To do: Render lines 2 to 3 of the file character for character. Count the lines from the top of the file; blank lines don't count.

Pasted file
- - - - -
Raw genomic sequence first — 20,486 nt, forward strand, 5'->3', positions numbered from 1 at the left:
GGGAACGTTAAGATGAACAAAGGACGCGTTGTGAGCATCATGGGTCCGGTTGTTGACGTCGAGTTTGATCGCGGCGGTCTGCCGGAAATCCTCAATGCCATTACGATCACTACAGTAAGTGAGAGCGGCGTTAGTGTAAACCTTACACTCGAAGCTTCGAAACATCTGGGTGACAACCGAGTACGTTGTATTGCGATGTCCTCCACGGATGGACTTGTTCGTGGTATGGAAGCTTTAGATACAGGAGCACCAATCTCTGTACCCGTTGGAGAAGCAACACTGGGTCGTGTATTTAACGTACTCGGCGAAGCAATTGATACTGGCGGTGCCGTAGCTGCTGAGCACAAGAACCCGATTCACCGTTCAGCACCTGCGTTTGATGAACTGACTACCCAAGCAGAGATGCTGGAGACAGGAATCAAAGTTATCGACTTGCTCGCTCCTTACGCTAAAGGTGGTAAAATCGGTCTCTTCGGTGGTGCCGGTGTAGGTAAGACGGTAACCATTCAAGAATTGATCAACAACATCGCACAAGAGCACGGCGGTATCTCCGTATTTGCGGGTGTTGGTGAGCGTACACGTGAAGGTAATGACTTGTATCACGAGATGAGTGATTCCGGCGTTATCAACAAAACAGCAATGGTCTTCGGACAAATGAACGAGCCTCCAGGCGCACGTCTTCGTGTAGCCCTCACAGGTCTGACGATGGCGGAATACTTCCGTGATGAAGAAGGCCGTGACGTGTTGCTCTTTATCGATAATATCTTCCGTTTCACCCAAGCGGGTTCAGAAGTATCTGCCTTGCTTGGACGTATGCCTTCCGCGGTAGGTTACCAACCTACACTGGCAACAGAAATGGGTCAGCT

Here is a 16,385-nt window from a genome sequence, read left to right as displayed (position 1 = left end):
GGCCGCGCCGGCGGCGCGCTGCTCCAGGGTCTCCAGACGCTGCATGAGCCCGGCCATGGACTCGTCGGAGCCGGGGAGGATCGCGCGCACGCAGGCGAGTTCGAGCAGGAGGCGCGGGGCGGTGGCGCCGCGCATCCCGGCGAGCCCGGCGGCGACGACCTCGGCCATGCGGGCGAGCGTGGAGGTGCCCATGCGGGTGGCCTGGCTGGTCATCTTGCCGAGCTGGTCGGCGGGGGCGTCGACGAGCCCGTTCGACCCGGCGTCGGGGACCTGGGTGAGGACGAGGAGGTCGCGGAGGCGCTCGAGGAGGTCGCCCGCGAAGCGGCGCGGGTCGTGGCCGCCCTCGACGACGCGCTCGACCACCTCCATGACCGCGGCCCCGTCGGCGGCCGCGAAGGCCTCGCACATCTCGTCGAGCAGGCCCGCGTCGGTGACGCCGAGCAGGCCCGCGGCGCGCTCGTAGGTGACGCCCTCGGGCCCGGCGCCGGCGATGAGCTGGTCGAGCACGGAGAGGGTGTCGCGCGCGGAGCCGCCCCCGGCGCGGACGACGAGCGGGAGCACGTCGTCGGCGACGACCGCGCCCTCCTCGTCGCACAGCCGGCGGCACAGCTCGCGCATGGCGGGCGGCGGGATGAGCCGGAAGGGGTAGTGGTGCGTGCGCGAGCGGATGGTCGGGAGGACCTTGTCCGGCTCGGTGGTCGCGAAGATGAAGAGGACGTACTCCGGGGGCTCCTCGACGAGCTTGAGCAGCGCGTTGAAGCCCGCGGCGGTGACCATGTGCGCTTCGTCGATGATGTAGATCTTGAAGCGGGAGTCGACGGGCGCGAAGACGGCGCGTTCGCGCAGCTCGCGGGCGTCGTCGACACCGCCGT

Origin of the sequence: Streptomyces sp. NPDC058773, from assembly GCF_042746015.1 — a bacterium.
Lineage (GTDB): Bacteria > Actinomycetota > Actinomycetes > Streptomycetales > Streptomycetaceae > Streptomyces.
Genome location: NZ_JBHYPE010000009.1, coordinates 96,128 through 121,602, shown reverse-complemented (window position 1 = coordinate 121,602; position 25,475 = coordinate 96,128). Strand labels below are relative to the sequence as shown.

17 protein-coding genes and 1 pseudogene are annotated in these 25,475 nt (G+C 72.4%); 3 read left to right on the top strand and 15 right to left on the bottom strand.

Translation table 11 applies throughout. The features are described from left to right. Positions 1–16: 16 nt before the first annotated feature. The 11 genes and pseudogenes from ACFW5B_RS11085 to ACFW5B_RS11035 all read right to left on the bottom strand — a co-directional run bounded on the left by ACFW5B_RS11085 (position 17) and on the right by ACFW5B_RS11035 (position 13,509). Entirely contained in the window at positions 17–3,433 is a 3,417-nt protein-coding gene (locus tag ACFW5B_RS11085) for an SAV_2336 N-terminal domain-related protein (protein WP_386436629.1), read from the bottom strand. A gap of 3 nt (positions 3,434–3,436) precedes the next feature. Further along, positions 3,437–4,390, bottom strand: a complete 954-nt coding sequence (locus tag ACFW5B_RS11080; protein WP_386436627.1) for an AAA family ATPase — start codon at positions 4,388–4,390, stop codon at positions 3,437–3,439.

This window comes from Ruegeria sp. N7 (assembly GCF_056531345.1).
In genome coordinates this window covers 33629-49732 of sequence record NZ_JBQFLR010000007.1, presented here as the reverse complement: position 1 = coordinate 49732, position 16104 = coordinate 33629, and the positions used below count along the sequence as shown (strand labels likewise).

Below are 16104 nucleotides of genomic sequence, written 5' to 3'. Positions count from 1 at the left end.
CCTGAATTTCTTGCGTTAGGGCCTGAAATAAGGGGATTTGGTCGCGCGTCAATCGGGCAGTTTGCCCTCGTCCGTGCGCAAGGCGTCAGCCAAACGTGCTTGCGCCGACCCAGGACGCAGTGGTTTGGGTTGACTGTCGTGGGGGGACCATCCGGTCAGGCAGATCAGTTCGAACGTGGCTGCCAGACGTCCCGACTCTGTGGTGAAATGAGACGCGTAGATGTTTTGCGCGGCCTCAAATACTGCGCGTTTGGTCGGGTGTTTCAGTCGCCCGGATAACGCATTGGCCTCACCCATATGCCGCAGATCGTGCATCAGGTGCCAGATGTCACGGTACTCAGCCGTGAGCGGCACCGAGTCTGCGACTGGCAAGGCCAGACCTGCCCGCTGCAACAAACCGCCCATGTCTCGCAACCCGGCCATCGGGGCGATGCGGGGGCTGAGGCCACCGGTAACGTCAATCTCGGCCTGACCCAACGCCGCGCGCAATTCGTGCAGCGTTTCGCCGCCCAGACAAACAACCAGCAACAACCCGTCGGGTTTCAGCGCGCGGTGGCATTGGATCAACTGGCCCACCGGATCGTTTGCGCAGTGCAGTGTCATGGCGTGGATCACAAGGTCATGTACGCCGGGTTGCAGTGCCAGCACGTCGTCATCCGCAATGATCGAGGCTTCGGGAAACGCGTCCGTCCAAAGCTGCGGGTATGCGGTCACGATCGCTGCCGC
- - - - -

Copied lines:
GGGAACGTTAAGATGAACAAAGGACGCGTTGTGAGCATCATGGGTCCGGTTGTTGACGTCGAGTTTGATCGCGGCGGTCTGCCGGAAATCCTCAATGCCATTACGATCACTACAGTAAGTGAGAGCGGCGTTAGTGTAAACCTTACACTCGAAGCTTCGAAACATCTGGGTGACAACCGAGTACGTTGTATTGCGATGTCCTCCACGGATGGACTTGTTCGTGGTATGGAAGCTTTAGATACAGGAGCACCAATCTCTGTACCCGTTGGAGAAGCAACACTGGGTCGTGTATTTAACGTACTCGGCGAAGCAATTGATACTGGCGGTGCCGTAGCTGCTGAGCACAAGAACCCGATTCACCGTTCAGCACCTGCGTTTGATGAACTGACTACCCAAGCAGAGATGCTGGAGACAGGAATCAAAGTTATCGACTTGCTCGCTCCTTACGCTAAAGGTGGTAAAATCGGTCTCTTCGGTGGTGCCGGTGTAGGTAAGACGGTAACCATTCAAGAATTGATCAACAACATCGCACAAGAGCACGGCGGTATCTCCGTATTTGCGGGTGTTGGTGAGCGTACACGTGAAGGTAATGACTTGTATCACGAGATGAGTGATTCCGGCGTTATCAACAAAACAGCAATGGTCTTCGGACAAATGAACGAGCCTCCAGGCGCACGTCTTCGTGTAGCCCTCACAGGTCTGACGATGGCGGAATACTTCCGTGATGAAGAAGGCCGTGACGTGTTGCTCTTTATCGATAATATCTTCCGTTTCACCCAAGCGGGTTCAGAAGTATCTGCCTTGCTTGGACGTATGCCTTCCGCGGTAGGTTACCAACCTACACTGGCAACAGAAATGGGTCAGCT

Here is a 16,385-nt window from a genome sequence, read left to right as displayed (position 1 = left end):